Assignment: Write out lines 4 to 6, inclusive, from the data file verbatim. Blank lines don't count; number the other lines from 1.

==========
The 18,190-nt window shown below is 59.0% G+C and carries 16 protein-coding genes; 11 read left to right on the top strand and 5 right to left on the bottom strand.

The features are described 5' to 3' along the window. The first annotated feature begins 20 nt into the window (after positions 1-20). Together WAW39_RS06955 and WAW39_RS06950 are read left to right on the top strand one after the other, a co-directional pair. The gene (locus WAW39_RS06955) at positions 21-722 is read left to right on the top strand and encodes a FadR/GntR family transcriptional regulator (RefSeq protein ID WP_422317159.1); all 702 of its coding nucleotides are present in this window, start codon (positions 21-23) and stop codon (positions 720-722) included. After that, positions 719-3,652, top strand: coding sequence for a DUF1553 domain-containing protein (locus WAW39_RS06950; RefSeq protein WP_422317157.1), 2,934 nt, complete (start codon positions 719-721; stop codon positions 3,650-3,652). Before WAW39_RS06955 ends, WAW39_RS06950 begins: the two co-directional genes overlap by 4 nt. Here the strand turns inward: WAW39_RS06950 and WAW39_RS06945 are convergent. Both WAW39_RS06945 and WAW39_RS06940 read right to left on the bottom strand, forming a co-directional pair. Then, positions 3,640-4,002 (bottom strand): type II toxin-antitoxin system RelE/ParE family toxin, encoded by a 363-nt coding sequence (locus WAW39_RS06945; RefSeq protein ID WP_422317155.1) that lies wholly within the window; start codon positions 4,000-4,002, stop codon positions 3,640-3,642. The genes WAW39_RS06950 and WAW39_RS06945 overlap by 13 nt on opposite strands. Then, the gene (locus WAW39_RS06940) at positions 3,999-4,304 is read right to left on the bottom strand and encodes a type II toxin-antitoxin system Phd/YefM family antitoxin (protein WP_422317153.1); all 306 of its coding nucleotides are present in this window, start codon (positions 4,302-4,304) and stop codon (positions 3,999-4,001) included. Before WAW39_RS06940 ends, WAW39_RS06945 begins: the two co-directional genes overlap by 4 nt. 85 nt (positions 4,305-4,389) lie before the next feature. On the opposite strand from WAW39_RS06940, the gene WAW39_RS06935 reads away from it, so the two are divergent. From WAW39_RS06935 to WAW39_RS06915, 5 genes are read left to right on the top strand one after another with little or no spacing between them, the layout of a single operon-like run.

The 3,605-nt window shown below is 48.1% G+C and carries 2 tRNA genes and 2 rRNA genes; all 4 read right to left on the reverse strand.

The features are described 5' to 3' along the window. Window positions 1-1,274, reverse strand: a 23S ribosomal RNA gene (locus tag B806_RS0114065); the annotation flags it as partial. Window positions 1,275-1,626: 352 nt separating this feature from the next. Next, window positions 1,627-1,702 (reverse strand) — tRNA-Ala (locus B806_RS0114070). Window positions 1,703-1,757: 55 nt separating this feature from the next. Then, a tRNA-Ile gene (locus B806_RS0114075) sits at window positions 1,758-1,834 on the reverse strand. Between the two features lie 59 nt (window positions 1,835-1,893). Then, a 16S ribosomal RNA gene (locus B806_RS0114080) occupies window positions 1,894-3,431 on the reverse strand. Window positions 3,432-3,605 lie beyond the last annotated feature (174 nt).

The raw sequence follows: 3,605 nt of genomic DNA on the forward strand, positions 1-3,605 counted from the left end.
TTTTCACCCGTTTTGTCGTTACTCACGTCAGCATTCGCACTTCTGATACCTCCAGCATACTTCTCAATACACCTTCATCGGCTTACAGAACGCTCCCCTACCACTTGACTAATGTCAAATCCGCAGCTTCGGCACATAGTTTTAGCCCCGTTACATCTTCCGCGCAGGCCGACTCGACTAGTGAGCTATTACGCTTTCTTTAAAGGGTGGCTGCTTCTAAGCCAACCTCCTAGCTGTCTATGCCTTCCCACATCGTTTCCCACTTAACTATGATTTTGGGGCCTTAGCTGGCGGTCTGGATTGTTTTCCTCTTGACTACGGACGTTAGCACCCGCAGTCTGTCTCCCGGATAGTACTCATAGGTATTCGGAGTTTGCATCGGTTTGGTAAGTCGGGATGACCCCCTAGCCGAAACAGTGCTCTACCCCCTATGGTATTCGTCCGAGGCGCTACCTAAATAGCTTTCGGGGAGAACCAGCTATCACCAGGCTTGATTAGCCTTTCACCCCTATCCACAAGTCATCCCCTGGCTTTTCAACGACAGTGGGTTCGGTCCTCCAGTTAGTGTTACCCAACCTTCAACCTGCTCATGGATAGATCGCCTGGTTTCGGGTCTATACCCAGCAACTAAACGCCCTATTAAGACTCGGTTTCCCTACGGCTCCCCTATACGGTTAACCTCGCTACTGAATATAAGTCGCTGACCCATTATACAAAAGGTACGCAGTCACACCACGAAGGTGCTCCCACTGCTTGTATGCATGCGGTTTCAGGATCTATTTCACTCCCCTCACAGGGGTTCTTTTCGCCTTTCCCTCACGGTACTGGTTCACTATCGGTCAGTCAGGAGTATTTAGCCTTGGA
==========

The features are described 5' to 3' along the window. Window positions 1-1,274, reverse strand: a 23S ribosomal RNA gene (locus tag B806_RS0114065); the annotation flags it as partial. Window positions 1,275-1,626: 352 nt separating this feature from the next. Next, window positions 1,627-1,702 (reverse strand) — tRNA-Ala (locus B806_RS0114070). Window positions 1,703-1,757: 55 nt separating this feature from the next. Then, a tRNA-Ile gene (locus B806_RS0114075) sits at window positions 1,758-1,834 on the reverse strand. Between the two features lie 59 nt (window positions 1,835-1,893). Then, a 16S ribosomal RNA gene (locus B806_RS0114080) occupies window positions 1,894-3,431 on the reverse strand. Window positions 3,432-3,605 lie beyond the last annotated feature (174 nt).

The raw sequence follows: 3,605 nt of genomic DNA on the forward strand, positions 1-3,605 counted from the left end.
TTTTCACCCGTTTTGTCGTTACTCACGTCAGCATTCGCACTTCTGATACCTCCAGCATACTTCTCAATACACCTTCATCGGCTTACAGAACGCTCCCCTACCACTTGACTAATGTCAAATCCGCAGCTTCGGCACATAGTTTTAGCCCCGTTACATCTTCCGCGCAGGCCGACTCGACTAGTGAGCTATTACGCTTTCTTTAAAGGGTGGCTGCTTCTAAGCCAACCTCCTAGCTGTCTATGCCTTCCCACATCGTTTCCCACTTAACTATGATTTTGGGGCCTTAGCTGGCGGTCTGGATTGTTTTCCTCTTGACTACGGACGTTAGCACCCGCAGTCTGTCTCCCGGATAGTACTCATAGGTATTCGGAGTTTGCATCGGTTTGGTAAGTCGGGATGACCCCCTAGCCGAAACAGTGCTCTACCCCCTATGGTATTCGTCCGAGGCGCTACCTAAATAGCTTTCGGGGAGAACCAGCTATCACCAGGCTTGATTAGCCTTTCACCCCTATCCACAAGTCATCCCCTGGCTTTTCAACGACAGTGGGTTCGGTCCTCCAGTTAGTGTTACCCAACCTTCAACCTGCTCATGGATAGATCGCCTGGTTTCGGGTCTATACCCAGCAACTAAACGCCCTATTAAGACTCGGTTTCCCTACGGCTCCCCTATACGGTTAACCTCGCTACTGAATATAAGTCGCTGACCCATTATACAAAAGGTACGCAGTCACACCACGAAGGTGCTCCCACTGCTTGTATGCATGCGGTTTCAGGATCTATTTCACTCCCCTCACAGGGGTTCTTTTCGCCTTTCCCTCACGGTACTGGTTCACTATCGGTCAGTCAGGAGTATTTAGCCTTGGA